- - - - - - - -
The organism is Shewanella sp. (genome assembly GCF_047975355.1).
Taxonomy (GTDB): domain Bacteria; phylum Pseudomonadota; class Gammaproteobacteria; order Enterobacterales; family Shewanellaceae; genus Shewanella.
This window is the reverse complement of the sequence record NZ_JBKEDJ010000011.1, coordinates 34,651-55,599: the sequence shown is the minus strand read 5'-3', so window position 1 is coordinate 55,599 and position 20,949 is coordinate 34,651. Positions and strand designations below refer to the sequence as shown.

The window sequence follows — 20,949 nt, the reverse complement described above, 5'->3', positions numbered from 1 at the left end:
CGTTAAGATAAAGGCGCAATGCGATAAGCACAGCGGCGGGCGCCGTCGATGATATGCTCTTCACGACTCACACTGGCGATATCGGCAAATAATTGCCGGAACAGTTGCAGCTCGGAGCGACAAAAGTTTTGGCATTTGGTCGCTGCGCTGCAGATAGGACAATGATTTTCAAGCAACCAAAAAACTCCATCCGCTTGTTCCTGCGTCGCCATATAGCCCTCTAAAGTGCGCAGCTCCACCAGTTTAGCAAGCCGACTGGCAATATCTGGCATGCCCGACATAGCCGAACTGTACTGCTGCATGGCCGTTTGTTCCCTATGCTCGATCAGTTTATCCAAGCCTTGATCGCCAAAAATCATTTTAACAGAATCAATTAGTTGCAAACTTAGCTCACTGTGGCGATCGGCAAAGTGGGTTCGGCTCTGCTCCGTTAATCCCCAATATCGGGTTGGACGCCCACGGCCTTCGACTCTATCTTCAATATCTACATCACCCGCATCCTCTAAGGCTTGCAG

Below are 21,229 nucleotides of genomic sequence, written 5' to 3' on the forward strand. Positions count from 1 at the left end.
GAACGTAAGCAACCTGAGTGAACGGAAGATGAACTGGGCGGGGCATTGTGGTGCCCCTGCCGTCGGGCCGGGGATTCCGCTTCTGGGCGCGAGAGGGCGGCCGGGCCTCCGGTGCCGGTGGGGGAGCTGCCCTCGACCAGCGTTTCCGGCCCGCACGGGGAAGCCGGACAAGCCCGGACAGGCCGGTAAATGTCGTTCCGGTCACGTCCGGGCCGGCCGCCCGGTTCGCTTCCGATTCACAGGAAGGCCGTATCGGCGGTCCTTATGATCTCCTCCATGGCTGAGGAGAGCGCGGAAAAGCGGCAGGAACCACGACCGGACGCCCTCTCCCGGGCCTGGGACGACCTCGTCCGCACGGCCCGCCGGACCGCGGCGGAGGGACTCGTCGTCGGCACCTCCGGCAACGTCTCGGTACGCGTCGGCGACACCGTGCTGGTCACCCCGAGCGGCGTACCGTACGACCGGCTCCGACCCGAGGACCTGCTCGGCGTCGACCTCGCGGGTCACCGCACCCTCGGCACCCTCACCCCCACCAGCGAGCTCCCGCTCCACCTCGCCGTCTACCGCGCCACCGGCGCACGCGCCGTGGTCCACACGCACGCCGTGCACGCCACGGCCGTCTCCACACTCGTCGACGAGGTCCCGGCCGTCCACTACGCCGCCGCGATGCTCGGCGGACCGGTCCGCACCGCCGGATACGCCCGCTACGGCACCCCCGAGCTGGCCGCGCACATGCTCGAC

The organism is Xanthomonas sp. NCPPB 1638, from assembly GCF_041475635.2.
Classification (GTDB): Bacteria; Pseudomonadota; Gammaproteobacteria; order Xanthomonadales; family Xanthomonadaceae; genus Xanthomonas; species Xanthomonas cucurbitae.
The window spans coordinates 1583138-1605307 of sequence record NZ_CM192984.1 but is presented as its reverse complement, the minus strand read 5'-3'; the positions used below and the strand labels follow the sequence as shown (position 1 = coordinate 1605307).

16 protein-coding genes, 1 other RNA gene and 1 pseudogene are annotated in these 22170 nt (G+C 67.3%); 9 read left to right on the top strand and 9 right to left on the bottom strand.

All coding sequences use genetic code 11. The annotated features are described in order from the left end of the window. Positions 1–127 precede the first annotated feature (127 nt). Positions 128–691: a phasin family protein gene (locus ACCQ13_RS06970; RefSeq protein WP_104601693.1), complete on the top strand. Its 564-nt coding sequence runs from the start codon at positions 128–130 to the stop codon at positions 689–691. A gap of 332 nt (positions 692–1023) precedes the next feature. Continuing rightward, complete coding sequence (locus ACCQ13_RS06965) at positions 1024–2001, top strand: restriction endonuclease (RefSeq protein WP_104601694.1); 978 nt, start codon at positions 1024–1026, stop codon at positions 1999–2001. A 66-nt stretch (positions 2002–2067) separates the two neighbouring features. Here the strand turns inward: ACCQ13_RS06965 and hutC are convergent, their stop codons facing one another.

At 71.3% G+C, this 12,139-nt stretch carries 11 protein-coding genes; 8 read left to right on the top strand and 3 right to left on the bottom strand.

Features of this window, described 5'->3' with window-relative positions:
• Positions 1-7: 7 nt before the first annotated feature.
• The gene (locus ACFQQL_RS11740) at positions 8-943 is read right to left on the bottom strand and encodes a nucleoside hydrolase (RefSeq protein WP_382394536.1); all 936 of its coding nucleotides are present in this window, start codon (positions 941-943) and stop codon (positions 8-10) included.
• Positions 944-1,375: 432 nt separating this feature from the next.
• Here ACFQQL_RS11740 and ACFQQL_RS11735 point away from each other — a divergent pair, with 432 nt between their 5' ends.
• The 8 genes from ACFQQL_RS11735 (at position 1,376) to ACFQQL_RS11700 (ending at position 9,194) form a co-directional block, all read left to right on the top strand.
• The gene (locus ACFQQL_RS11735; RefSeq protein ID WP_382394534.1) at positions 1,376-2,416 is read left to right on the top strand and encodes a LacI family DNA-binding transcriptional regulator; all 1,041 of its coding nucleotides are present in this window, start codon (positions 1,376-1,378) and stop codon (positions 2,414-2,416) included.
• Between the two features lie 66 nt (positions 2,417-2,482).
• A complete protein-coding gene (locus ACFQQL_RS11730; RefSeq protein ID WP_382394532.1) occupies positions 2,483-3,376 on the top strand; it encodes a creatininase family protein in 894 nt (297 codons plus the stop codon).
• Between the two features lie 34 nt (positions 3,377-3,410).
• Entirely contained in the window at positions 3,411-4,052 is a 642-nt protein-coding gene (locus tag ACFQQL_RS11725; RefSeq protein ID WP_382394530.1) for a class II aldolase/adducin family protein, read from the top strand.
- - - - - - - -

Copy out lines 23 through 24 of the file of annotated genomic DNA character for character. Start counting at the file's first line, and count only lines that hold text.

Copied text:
• Between the two features lie 34 nt (positions 3,377-3,410).
• Entirely contained in the window at positions 3,411-4,052 is a 642-nt protein-coding gene (locus tag ACFQQL_RS11725; RefSeq protein ID WP_382394530.1) for a class II aldolase/adducin family protein, read from the top strand.